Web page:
Articles

Remembering the First Blow Against al Qaeda

May 11, 2011

It was a fitting end: The brutal terrorist who aspired to create an Islamic caliphate that stretched from the Straits of Malacca to Gibraltar was found hiding in a walled compound, isolated and reduced to communicating in fitful spurts by courier. It was the identity of a courier—patiently traced by intelligence professionals for four years—that eventually brought Navy SEALs to Osama bin Laden's doorstep.

The founder of al Qaeda received what he had been promised. "Whether we bring our enemies to justice or bring justice to our enemies, justice will be done," President George W. Bush said on Sept. 20, 2001. A decade later his successor, having made a wise and politically gutsy decision to put the U.S. military on the ground to confront bin Laden face to face, was able to announce that justice had indeed been done. 

It is fitting today that we recall what was, in retrospect, the first victory in the war on terrorism. By doing so, we can recognize a 9/11 obligation that every American can help fulfill. 

Ten years before highly trained Navy SEALs stormed bin Laden's compound, 40 ordinary people went into combat. They died in a field in Somerset County, Pa., having sacrificed their lives so other Americans might live. They likely prevented the destruction of the United States Capitol or the White House.

United Flight 93's saga has been told many times and even commemorated in a movie. Traveling from Newark to San Francisco, a handful of men and women showed extraordinary courage and grace under pressure, storming the cockpit of their plane after it had been hijacked.

Their bravery and sacrifice will be honored at the Flight 93 National Memorial in Somerset County. The center of the national park will be the plane's impact site, "Sacred Ground."

And sacred it is. I visited this lovely, gently sloping meadow shortly after the 9/11 attacks, when President and Mrs. Bush met with the families of those killed. It was hard to think of such a beautiful field being the scene of such destruction. The plane hit the ground at 563 miles per hour, exploding in a shower of metal and flame.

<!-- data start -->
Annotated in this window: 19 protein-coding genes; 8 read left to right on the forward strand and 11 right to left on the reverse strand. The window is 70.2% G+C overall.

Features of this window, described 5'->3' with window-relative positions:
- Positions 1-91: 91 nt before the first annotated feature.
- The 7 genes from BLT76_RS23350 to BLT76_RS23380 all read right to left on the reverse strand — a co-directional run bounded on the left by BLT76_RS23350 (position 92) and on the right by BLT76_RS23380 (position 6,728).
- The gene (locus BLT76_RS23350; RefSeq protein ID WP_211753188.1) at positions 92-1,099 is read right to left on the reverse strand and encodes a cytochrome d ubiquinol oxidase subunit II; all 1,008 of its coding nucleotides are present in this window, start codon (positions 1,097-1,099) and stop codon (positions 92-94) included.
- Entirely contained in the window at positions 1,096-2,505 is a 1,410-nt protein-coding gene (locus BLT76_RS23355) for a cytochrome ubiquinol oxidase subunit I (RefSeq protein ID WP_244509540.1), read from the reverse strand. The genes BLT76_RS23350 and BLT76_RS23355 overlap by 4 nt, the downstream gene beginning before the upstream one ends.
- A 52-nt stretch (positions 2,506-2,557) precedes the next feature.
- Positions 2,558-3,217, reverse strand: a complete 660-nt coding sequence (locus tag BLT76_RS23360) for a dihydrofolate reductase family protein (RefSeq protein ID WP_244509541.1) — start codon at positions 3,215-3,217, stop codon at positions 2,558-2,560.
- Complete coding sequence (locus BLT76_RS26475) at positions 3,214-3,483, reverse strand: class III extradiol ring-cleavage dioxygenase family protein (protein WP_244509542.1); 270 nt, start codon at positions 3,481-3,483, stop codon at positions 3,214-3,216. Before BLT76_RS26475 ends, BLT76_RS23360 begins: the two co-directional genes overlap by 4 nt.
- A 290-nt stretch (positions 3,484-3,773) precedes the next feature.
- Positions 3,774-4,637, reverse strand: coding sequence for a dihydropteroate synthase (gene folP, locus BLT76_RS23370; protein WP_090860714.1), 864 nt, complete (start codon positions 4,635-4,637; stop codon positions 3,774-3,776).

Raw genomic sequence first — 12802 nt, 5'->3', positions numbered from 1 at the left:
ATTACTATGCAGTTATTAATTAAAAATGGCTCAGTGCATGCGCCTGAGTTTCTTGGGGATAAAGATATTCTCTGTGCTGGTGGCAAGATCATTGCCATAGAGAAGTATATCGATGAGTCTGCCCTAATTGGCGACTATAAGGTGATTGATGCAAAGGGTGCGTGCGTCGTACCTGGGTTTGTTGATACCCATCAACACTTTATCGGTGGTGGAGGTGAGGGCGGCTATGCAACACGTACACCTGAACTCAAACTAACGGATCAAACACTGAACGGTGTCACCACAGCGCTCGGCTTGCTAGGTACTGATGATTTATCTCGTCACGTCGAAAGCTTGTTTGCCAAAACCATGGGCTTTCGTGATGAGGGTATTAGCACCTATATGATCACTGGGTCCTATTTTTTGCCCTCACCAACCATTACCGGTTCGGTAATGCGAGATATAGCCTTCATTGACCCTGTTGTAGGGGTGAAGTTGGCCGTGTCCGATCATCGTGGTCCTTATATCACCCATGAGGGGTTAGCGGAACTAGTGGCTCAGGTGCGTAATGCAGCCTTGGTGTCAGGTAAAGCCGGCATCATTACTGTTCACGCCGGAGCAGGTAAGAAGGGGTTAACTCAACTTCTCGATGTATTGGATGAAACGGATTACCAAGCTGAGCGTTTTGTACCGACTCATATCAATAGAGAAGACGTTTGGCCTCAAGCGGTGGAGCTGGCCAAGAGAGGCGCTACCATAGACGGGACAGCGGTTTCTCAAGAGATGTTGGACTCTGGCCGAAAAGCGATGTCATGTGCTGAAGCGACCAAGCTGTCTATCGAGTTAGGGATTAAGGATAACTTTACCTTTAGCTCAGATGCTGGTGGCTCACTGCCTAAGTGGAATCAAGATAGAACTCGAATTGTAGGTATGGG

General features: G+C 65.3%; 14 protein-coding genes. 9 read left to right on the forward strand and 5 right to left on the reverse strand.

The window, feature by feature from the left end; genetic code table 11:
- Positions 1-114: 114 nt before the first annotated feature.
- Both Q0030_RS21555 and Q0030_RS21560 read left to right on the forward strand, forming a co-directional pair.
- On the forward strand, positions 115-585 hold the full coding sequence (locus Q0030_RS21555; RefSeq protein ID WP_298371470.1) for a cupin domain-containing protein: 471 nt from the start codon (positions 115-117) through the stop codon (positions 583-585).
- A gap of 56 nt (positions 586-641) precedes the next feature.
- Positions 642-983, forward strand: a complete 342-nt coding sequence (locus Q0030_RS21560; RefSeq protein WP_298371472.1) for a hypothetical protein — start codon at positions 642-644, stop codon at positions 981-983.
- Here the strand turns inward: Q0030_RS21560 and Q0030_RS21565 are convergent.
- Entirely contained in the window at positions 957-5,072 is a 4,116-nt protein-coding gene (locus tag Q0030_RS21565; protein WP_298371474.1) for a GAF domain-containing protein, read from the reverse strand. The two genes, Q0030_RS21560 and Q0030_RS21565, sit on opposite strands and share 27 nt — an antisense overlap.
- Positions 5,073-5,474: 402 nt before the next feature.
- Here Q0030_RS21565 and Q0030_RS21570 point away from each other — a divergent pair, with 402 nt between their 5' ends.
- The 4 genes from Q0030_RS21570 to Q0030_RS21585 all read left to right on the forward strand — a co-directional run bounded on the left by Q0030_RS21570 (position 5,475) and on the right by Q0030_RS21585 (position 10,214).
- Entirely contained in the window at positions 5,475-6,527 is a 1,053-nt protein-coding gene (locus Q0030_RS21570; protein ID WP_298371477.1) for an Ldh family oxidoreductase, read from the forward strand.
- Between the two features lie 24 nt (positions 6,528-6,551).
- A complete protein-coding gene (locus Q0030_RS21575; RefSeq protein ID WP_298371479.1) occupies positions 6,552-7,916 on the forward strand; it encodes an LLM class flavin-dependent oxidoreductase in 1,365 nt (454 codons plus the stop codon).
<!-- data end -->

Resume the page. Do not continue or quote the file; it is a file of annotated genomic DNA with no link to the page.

Each passenger and crew member will be memorialized in a grove of 40 trees that ring a 150-acre "Field of Honor" next to the crash site. A visitors center with exhibits and programming will explore the legacy of United Flight 93.

This is the only 9/11 memorial that is a national park and a private-public partnership. The federal and state governments have given $31 million, while a fundraising effort spearheaded by Outback Steakhouse chairman Chris Sullivan, Gen. Tommy Franks and former Pennsylvania Gov. Tom Ridge has raised $23 million so far from private donors.

Nearly $15 million remains to be raised before the memorial's dedication this September. Every American can help by going to www.honorflight93.org and making a contribution.

Last Thursday, President Barack Obama visited the Pentagon and Ground Zero to honor the Americans who died in the attacks. In doing so he was fulfilling one of a president's most important roles: to pay his respects to those worthy of our honor and gratitude and, in the process, to bind up some of the remaining wounds from that awful day. I only wish Mr. Obama had added one more stop to his itinerary—the green field in south central Pennsylvania where Americans struck the first blow against al Qaeda.

The passengers on Flight 93 were not trained in the art of war like the skilled operators of SEAL Team 6. The uniforms of the pilots and attendants were not like those of the chopper crews who dropped from the dark sky above Abbottabad. But in a powerful way, the people on Flight 93 too were warriors.

At 9:58 a.m. on Sept. 11, 2001, Todd Beamer asked his fellow passengers and crew, "Are you guys ready? Okay. Let's roll!" They then stormed the cockpit. They were ready to give their lives and did. Nothing will bring them back or fill the void left in the hearts of their families. But America can honor them by finishing the job on the Flight 93 National Memorial.

This article originally appeared on WSJ.com on Wednesday, May 11, 2011.

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